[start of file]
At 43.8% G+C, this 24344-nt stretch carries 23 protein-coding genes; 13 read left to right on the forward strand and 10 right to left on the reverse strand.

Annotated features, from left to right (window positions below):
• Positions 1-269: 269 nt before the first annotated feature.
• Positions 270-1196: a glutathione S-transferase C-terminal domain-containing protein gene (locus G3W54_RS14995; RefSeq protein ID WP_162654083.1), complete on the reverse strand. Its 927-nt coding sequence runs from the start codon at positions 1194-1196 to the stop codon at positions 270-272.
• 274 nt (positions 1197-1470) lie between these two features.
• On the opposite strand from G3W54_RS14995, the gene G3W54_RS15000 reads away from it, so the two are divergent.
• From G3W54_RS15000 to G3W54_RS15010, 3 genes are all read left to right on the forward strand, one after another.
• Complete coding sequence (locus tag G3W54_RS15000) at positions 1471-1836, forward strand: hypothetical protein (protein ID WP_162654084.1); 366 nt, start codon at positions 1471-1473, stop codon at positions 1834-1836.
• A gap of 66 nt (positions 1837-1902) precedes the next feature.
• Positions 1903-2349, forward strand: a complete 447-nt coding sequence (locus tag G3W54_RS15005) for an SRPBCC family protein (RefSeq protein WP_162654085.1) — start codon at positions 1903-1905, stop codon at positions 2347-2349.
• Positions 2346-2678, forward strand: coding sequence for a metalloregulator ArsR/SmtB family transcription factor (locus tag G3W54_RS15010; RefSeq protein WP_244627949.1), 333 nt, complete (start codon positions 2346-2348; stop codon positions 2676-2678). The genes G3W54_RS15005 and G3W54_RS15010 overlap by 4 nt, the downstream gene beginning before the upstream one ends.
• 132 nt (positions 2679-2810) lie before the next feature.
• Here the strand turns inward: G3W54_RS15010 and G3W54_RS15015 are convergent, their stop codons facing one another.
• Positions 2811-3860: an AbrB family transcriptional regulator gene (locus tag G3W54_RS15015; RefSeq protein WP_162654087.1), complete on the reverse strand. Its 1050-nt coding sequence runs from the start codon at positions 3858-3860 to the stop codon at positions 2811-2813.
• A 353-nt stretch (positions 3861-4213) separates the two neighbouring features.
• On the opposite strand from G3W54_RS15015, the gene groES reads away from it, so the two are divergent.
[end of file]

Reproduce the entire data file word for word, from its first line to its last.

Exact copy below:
At 43.8% G+C, this 24344-nt stretch carries 23 protein-coding genes; 13 read left to right on the forward strand and 10 right to left on the reverse strand.

Annotated features, from left to right (window positions below):
• Positions 1-269: 269 nt before the first annotated feature.
• Positions 270-1196: a glutathione S-transferase C-terminal domain-containing protein gene (locus G3W54_RS14995; RefSeq protein ID WP_162654083.1), complete on the reverse strand. Its 927-nt coding sequence runs from the start codon at positions 1194-1196 to the stop codon at positions 270-272.
• 274 nt (positions 1197-1470) lie between these two features.
• On the opposite strand from G3W54_RS14995, the gene G3W54_RS15000 reads away from it, so the two are divergent.
• From G3W54_RS15000 to G3W54_RS15010, 3 genes are all read left to right on the forward strand, one after another.
• Complete coding sequence (locus tag G3W54_RS15000) at positions 1471-1836, forward strand: hypothetical protein (protein ID WP_162654084.1); 366 nt, start codon at positions 1471-1473, stop codon at positions 1834-1836.
• A gap of 66 nt (positions 1837-1902) precedes the next feature.
• Positions 1903-2349, forward strand: a complete 447-nt coding sequence (locus tag G3W54_RS15005) for an SRPBCC family protein (RefSeq protein WP_162654085.1) — start codon at positions 1903-1905, stop codon at positions 2347-2349.
• Positions 2346-2678, forward strand: coding sequence for a metalloregulator ArsR/SmtB family transcription factor (locus tag G3W54_RS15010; RefSeq protein WP_244627949.1), 333 nt, complete (start codon positions 2346-2348; stop codon positions 2676-2678). The genes G3W54_RS15005 and G3W54_RS15010 overlap by 4 nt, the downstream gene beginning before the upstream one ends.
• 132 nt (positions 2679-2810) lie before the next feature.
• Here the strand turns inward: G3W54_RS15010 and G3W54_RS15015 are convergent, their stop codons facing one another.
• Positions 2811-3860: an AbrB family transcriptional regulator gene (locus tag G3W54_RS15015; RefSeq protein WP_162654087.1), complete on the reverse strand. Its 1050-nt coding sequence runs from the start codon at positions 3858-3860 to the stop codon at positions 2811-2813.
• A 353-nt stretch (positions 3861-4213) separates the two neighbouring features.
• On the opposite strand from G3W54_RS15015, the gene groES reads away from it, so the two are divergent.